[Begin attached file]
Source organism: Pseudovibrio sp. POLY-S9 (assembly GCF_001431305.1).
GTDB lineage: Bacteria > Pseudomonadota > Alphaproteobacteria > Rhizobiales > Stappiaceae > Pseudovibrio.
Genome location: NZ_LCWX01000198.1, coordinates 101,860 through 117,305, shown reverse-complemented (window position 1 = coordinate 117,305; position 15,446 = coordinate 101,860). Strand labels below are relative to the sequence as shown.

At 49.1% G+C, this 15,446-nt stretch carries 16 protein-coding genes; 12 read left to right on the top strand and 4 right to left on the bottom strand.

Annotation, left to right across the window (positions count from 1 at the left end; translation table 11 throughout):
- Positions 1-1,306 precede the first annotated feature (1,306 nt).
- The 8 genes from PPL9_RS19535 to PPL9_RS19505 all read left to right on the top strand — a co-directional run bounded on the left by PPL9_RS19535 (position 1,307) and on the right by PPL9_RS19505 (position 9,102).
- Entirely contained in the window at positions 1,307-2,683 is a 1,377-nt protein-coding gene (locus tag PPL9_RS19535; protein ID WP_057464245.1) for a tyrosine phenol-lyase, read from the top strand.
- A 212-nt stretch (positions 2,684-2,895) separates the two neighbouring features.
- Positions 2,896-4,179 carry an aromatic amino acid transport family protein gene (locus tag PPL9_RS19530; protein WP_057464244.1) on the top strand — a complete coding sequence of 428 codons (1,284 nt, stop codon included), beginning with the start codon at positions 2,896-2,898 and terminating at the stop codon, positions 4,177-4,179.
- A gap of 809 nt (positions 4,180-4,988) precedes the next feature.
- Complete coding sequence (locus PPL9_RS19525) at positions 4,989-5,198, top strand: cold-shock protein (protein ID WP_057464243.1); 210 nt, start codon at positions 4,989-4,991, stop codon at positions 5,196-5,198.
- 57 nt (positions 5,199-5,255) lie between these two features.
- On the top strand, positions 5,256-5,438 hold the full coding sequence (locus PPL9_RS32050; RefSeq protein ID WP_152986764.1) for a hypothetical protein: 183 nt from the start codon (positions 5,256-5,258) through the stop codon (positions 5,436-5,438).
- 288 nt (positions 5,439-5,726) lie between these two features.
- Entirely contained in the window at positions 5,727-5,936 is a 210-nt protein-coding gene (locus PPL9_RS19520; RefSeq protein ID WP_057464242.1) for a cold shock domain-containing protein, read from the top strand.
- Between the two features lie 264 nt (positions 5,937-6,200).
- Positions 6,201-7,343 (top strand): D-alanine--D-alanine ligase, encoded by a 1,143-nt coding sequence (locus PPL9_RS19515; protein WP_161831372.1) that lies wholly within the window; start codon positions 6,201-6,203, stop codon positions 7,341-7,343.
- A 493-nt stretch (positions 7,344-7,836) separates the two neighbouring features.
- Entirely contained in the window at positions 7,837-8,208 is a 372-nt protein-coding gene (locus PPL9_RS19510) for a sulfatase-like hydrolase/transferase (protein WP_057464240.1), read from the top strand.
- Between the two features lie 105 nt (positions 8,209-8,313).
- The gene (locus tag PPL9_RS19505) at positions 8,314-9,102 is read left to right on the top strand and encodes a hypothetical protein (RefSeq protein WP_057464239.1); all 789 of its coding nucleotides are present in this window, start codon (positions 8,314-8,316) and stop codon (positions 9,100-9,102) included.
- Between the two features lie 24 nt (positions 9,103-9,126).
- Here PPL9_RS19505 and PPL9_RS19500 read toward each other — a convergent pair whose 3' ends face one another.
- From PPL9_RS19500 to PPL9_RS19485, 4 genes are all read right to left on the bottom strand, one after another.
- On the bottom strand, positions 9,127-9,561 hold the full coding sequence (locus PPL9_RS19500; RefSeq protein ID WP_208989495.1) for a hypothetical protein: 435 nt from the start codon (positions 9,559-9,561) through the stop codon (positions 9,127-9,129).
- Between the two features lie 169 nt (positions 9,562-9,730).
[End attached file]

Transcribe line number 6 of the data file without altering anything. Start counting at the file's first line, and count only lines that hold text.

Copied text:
- Positions 1-1,306 precede the first annotated feature (1,306 nt).